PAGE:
Best time to saddle break?

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Best time to saddle break?

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  • What age to break a mustang
  • Best age to saddle break

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    01-31-2012, 05:55 PM
Best time to saddle break?

Not to long ago I bought a 8 month old Mustang colt. He is now 11 months (or at least almost), he will be a year in March. The question is, What do you think is the best age to start full on saddle breaking? He has had a saddle on but I didn't do anything but walking him around with it to get him use to the weight. He's a pretty big boy. When I bought my mare a year ago she only had 2 rides on her and I had to finish breaking her.. Not to mention she was 7 years old. Perfect now. So, Leave me some suggestions when it would be a age/time of year to start saddle breaking. Thanks.
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    01-31-2012, 08:42 PM
A good age is 3 years, it never hurts to wait longer for horses who aren't yet mature, and it can save some lameness actually, as their joints aren't as developed when they are younger... I would say 4 would be ideal, the horses are emotionally and physically mature.
    01-31-2012, 08:51 PM
Add- for example, the Icelandic Ponies are very strong and almost never go lame (I am talking about in their home country) and, they are usually started at around 5 years old. Of course there is a number of other things also, but I am sure that is an important role..
    02-01-2012, 04:59 PM
Definately not before the horse is at least 2 years of age - and if you want to start earlier ask the vet to evaluate horses physical maturity. Even lunging a horse in tight circles before their knees (and legs) are ready can cause lameness down the road.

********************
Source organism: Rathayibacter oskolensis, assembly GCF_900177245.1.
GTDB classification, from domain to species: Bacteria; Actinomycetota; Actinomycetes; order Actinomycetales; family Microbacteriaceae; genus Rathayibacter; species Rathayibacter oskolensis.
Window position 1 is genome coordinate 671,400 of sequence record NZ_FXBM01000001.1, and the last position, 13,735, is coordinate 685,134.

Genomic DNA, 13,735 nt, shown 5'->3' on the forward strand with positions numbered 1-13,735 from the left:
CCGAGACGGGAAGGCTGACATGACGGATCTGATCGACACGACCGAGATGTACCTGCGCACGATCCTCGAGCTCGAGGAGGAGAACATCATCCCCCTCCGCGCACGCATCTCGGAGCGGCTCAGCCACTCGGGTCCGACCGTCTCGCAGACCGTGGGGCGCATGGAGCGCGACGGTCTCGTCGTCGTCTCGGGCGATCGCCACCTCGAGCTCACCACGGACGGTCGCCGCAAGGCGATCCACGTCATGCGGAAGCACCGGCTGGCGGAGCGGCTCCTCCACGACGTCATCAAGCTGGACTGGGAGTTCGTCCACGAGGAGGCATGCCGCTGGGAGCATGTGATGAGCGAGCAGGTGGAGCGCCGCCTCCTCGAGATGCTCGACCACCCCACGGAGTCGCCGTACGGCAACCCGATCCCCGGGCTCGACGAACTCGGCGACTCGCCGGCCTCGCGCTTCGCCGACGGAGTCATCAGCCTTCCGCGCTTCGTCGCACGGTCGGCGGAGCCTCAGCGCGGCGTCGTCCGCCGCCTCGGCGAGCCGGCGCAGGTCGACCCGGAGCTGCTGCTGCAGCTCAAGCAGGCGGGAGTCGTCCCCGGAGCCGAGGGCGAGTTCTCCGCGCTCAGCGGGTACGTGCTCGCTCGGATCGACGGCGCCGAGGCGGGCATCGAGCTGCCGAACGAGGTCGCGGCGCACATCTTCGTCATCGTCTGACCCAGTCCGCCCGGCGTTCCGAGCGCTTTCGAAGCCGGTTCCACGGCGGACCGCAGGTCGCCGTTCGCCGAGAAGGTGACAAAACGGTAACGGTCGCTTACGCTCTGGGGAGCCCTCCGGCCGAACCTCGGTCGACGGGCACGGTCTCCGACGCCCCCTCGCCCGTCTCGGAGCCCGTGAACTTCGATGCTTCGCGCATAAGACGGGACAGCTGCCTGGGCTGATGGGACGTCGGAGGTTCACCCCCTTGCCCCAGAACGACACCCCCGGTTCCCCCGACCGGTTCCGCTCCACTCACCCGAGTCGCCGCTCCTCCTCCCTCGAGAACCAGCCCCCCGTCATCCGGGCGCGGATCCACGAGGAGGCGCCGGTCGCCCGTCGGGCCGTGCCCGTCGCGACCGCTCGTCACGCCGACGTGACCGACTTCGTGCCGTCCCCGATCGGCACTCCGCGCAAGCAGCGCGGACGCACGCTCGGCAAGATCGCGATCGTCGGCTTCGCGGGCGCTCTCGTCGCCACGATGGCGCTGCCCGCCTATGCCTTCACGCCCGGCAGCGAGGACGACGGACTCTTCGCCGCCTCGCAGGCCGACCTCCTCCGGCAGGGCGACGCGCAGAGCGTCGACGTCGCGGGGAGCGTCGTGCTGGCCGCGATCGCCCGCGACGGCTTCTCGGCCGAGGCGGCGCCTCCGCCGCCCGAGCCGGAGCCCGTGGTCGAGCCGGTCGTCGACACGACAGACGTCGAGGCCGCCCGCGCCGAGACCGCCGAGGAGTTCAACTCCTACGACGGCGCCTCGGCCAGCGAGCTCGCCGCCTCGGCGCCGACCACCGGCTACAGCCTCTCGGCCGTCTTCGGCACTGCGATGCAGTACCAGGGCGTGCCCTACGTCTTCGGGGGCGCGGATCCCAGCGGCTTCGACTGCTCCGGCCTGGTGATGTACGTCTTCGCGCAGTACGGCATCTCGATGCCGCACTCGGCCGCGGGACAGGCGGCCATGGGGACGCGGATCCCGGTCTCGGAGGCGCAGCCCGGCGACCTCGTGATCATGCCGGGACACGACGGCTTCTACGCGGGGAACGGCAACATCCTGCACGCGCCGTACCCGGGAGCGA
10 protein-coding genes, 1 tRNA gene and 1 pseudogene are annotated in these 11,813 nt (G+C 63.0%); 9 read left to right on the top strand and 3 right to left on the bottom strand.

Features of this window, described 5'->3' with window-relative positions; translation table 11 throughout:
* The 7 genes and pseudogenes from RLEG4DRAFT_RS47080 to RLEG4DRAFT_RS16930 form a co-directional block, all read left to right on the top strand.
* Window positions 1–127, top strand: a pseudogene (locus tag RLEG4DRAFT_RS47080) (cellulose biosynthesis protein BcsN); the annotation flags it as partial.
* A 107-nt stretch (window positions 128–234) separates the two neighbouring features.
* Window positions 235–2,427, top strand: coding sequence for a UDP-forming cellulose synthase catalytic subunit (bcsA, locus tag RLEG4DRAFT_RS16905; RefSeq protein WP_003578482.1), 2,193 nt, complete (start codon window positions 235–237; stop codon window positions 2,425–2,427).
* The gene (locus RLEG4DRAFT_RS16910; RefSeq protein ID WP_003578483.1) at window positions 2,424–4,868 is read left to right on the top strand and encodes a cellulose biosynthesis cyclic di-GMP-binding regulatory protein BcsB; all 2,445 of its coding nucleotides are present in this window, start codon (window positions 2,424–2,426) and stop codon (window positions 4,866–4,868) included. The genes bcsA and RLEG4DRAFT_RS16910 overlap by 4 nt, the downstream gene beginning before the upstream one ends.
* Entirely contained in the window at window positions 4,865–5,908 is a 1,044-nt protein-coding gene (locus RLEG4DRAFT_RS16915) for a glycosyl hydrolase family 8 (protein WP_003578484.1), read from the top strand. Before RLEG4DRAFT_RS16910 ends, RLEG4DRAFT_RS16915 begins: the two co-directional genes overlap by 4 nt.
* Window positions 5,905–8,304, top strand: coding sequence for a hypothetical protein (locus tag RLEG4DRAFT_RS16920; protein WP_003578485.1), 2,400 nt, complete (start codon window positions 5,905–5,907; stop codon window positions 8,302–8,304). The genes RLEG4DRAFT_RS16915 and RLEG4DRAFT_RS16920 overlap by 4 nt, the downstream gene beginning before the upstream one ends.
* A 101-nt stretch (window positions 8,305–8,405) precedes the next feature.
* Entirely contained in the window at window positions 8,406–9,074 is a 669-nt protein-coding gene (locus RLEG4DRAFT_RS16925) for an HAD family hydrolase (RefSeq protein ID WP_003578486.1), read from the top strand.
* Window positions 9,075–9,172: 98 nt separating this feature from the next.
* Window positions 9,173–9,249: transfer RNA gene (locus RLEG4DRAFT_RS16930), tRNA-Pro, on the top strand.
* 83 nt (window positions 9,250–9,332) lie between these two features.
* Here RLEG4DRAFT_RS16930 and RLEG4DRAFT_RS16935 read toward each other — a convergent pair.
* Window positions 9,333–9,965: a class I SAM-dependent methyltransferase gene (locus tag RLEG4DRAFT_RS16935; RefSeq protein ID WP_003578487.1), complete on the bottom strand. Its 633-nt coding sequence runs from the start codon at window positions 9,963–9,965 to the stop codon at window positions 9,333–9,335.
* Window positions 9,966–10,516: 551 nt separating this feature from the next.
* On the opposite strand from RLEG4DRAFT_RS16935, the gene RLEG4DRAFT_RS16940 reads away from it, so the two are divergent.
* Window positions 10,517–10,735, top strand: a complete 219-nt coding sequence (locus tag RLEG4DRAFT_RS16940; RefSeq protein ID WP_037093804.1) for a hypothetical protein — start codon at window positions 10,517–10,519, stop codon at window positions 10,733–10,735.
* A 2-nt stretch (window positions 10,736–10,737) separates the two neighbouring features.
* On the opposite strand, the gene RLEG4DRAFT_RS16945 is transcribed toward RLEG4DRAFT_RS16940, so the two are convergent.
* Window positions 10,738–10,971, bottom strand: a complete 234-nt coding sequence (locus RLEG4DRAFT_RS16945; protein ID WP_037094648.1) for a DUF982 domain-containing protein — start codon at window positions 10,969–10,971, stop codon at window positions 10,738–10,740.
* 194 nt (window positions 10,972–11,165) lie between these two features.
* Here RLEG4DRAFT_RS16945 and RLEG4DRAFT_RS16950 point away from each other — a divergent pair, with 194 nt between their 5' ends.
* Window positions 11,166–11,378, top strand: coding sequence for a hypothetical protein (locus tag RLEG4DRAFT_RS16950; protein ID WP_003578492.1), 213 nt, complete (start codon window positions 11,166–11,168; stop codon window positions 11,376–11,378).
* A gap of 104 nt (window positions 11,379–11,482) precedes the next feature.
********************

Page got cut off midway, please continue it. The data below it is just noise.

It is not height that determines when to start saddle work, it is the horses physical and mental maturity. In the interim work on the in-handwork - horse should tie and stand quietly (no pawing), pick up hooves and stand quietly for farrier and vet, stand, lead (not brage ahead or lag behind), back and turn towards and away from handler.

You also need to get wolf teeth removed and teeth looked at in general before ever putting a bit in their mouth.
    02-01-2012, 07:13 PM
You've already done one of the items I usually recommend and that's getting them to accept the saddle :)

As Casey pointed out 4 is a good age for getting on them. All the weight bearing portions of their leg joints will have finished growing by 3.5. Their vetebrae and especially the lower neck will finish about 5. Long necked horses take a little longer on the lower neck, but Mustangs aren't noted for having long necks so that shouldn't be a problem.

Personally (and every one has their preferences :) ) I would keep the riding resonably easy until 5, but if the horse is sound and doesn't have any problems you should be able to ride and train successfully at 4 without a problem.

I start riding mine at about 54 months and have never had a problem. I don't start any lengthy riding until they're over 60 months. There's a lot of training that can be done from the ground while the horse continues to grow.

Having them young can be a real bonus too. All the young (under 1 year) horses that I've had ended up with a very stong bonding from all the training time I spent on the ground with them. When I started the riding work after 3 years of gound work they were willing to do pretty much whatever I asked and their training under the saddle was some of the easiest I've had.

colt, mustang, saddle breaking

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